Obama's War on Workers
The Obama Administration wants to eliminate jobs and make more people dependent on the government. There simply isn't any other way to put it. They have turned their sites on for-profit, non-traditional colleges, like trade schools and continuing-ed programs for those who are seeking additional skills or training in a competitive job market. From Derek Hunter at Townhall:
For the last few years, the Obama administration has waged a war against for-profit colleges, higher education institutions whose student body is made up of non-traditional students – older and poorer – seeking to obtain marketable skills in this weak economy. The Department of Education has been attempting to impose new regulations on these schools, restricting student loans for applicants, which would shut many of them down and limit higher education options for millions of students.
While every college-bound student would undoubtedly love to attend Columbia or Harvard, that’s simply not in the cards for most people. For the rest of us, it’s smaller schools, cheaper schools, state schools.
But a four-year college isn’t for everyone, especially right out of high school. Some people, myself included, aren't mentally ready for college right out of high school, and many more simply want to learn a trade. That’s who the Obama administration is targeting with their latest attempt to regulate for-profit schools out of existence.
Dirty Jobs' Mike Rowe has said, “Today, skilled trades are in demand. In fact, there are 3 million jobs out there that companies are having a hard time filling."
So, why is the Obama Administration targeting these schools providing the skills for these jobs? As usual, liberals want to be the ones who pick winners and losers in business, education and income. More from Hunter:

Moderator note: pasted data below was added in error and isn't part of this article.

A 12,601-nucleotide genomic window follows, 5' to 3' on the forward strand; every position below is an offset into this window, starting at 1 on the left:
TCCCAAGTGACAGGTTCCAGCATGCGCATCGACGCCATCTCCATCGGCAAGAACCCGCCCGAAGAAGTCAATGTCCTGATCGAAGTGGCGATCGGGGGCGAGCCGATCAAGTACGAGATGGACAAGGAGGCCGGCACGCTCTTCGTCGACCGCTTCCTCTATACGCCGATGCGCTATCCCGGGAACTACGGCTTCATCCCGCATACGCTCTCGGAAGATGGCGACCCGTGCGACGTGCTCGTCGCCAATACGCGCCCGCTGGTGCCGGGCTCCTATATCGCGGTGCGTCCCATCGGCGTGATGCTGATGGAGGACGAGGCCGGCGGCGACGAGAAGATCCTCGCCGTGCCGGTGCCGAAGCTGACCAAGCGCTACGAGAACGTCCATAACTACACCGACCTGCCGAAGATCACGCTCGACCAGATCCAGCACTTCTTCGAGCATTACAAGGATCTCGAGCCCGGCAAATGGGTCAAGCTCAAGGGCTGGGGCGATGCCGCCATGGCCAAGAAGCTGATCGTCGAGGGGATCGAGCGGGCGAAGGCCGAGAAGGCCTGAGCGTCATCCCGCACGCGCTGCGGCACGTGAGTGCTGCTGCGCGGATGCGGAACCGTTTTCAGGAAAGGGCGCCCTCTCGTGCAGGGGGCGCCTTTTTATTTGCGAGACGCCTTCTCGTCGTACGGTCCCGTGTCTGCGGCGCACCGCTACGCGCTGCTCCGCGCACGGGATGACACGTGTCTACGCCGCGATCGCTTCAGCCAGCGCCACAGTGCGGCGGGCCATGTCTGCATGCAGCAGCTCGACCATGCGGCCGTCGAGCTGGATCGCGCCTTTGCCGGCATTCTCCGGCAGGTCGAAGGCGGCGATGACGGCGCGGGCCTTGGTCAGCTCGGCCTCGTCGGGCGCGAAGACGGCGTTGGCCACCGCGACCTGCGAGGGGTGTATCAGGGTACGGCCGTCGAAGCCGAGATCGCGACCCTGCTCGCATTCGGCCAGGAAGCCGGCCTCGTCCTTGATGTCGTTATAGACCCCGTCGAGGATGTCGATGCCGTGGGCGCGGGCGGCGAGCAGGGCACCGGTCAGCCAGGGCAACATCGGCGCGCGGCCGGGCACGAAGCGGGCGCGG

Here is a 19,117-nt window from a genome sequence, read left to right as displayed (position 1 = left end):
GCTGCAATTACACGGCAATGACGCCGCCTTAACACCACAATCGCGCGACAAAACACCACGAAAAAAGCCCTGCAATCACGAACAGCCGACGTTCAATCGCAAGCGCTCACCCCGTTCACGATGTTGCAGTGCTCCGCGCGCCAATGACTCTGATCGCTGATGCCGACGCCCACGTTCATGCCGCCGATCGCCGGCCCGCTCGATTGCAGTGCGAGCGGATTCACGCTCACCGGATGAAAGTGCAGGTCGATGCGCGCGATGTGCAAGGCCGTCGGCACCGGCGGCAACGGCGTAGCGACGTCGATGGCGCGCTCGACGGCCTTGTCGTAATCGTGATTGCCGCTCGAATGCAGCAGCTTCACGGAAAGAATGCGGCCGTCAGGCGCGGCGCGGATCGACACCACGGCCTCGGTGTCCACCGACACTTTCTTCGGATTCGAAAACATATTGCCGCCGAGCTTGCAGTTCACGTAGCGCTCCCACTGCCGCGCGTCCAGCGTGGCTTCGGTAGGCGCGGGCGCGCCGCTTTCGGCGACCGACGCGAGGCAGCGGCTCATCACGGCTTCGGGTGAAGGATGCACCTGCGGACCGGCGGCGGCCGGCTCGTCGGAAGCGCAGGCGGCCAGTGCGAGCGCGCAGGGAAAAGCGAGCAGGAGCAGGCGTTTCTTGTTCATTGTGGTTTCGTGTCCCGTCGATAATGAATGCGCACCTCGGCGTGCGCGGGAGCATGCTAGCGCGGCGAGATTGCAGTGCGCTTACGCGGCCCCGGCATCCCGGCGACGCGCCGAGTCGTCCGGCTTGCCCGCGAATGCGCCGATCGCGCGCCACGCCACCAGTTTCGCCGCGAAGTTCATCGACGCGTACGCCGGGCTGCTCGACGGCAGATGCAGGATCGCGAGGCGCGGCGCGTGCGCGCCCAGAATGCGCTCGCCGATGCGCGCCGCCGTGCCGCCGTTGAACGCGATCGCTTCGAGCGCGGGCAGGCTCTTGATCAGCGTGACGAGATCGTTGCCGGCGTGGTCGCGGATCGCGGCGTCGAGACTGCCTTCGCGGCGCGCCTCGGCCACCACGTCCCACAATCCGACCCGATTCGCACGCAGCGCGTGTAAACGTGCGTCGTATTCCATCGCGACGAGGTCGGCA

But this isn’t a simple rule, it’s 845 pages of regulations. And it's not meant to stop students from making bad decisions. It is a series of flaming hoops for-profit colleges will need to jump through, meant to make it impossible for students to choose a school the current occupant of 1600 Pennsylvania Avenue deems unworthy. As is always the case with these massive regulations, they’re written without regard to the fact that these schools are the prefect fit for millions, and the only option for many.
Even the Washington Post agrees that these regulations will be devastating to these educational institutions.
It is hard, though, to see the logic of requiring schools that serve a challenging population of poor and working-class students to meet 845 pages of cumbersome standards that even many traditional schools would be hard-pressed to meet, particularly since the wrongdoers are in the minority and new protections have already been put in place.
Public comment on the draft ends May 27. Administration officials told us that they are open to all ideas and that nothing is set in stone. We hope that’s so, because the likely outcome of implementing the draft as written is that schools will admit only students who pose the least risk. That will make it harder for minorities, poor people and nontraditional students to get the kind of post-secondary education that might help them improve their lives.
Comments for the regulations reports, ironically called "Gainful Employment," can be posted here.